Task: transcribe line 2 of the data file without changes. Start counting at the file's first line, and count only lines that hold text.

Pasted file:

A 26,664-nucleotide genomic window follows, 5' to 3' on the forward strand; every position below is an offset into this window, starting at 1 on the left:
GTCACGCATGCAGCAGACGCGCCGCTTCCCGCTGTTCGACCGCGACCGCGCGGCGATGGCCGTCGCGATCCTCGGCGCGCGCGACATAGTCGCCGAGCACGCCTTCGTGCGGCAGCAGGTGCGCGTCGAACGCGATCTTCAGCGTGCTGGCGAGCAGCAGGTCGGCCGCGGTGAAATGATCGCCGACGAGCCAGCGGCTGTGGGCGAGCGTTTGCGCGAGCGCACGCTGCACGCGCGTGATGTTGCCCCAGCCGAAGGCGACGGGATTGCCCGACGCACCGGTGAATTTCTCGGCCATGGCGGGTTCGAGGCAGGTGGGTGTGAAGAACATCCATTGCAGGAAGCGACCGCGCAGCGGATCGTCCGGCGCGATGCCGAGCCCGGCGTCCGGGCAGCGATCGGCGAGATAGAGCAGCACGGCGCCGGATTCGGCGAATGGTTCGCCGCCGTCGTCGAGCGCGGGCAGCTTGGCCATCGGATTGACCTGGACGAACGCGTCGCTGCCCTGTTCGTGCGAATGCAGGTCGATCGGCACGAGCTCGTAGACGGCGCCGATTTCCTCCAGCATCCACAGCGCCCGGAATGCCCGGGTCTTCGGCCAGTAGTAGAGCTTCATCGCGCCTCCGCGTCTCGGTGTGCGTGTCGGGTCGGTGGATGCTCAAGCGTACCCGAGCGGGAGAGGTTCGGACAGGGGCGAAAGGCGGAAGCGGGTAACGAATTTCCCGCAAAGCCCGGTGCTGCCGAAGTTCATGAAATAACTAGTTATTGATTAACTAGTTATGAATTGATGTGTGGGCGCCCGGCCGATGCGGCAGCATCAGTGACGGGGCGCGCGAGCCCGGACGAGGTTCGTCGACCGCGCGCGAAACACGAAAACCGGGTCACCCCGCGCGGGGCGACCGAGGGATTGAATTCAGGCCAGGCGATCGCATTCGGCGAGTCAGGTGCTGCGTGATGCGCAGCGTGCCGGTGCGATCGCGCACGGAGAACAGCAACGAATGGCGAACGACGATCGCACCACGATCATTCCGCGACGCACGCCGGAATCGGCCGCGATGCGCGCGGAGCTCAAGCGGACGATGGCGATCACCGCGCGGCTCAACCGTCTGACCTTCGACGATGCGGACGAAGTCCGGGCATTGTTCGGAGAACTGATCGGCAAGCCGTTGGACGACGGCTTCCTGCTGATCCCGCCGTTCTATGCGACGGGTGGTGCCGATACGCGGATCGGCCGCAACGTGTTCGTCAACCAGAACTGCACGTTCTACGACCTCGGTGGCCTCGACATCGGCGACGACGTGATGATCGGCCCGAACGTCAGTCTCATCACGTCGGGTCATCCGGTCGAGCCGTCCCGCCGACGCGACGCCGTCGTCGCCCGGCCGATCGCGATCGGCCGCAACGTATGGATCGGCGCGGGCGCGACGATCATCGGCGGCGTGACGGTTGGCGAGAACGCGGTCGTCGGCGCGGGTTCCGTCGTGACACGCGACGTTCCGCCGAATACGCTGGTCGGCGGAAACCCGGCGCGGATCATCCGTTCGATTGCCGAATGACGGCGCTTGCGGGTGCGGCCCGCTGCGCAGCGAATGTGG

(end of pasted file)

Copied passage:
GTCACGCATGCAGCAGACGCGCCGCTTCCCGCTGTTCGACCGCGACCGCGCGGCGATGGCCGTCGCGATCCTCGGCGCGCGCGACATAGTCGCCGAGCACGCCTTCGTGCGGCAGCAGGTGCGCGTCGAACGCGATCTTCAGCGTGCTGGCGAGCAGCAGGTCGGCCGCGGTGAAATGATCGCCGACGAGCCAGCGGCTGTGGGCGAGCGTTTGCGCGAGCGCACGCTGCACGCGCGTGATGTTGCCCCAGCCGAAGGCGACGGGATTGCCCGACGCACCGGTGAATTTCTCGGCCATGGCGGGTTCGAGGCAGGTGGGTGTGAAGAACATCCATTGCAGGAAGCGACCGCGCAGCGGATCGTCCGGCGCGATGCCGAGCCCGGCGTCCGGGCAGCGATCGGCGAGATAGAGCAGCACGGCGCCGGATTCGGCGAATGGTTCGCCGCCGTCGTCGAGCGCGGGCAGCTTGGCCATCGGATTGACCTGGACGAACGCGTCGCTGCCCTGTTCGTGCGAATGCAGGTCGATCGGCACGAGCTCGTAGACGGCGCCGATTTCCTCCAGCATCCACAGCGCCCGGAATGCCCGGGTCTTCGGCCAGTAGTAGAGCTTCATCGCGCCTCCGCGTCTCGGTGTGCGTGTCGGGTCGGTGGATGCTCAAGCGTACCCGAGCGGGAGAGGTTCGGACAGGGGCGAAAGGCGGAAGCGGGTAACGAATTTCCCGCAAAGCCCGGTGCTGCCGAAGTTCATGAAATAACTAGTTATTGATTAACTAGTTATGAATTGATGTGTGGGCGCCCGGCCGATGCGGCAGCATCAGTGACGGGGCGCGCGAGCCCGGACGAGGTTCGTCGACCGCGCGCGAAACACGAAAACCGGGTCACCCCGCGCGGGGCGACCGAGGGATTGAATTCAGGCCAGGCGATCGCATTCGGCGAGTCAGGTGCTGCGTGATGCGCAGCGTGCCGGTGCGATCGCGCACGGAGAACAGCAACGAATGGCGAACGACGATCGCACCACGATCATTCCGCGACGCACGCCGGAATCGGCCGCGATGCGCGCGGAGCTCAAGCGGACGATGGCGATCACCGCGCGGCTCAACCGTCTGACCTTCGACGATGCGGACGAAGTCCGGGCATTGTTCGGAGAACTGATCGGCAAGCCGTTGGACGACGGCTTCCTGCTGATCCCGCCGTTCTATGCGACGGGTGGTGCCGATACGCGGATCGGCCGCAACGTGTTCGTCAACCAGAACTGCACGTTCTACGACCTCGGTGGCCTCGACATCGGCGACGACGTGATGATCGGCCCGAACGTCAGTCTCATCACGTCGGGTCATCCGGTCGAGCCGTCCCGCCGACGCGACGCCGTCGTCGCCCGGCCGATCGCGATCGGCCGCAACGTATGGATCGGCGCGGGCGCGACGATCATCGGCGGCGTGACGGTTGGCGAGAACGCGGTCGTCGGCGCGGGTTCCGTCGTGACACGCGACGTTCCGCCGAATACGCTGGTCGGCGGAAACCCGGCGCGGATCATCCGTTCGATTGCCGAATGACGGCGCTTGCGGGTGCGGCCCGCTGCGCAGCGAATGTGG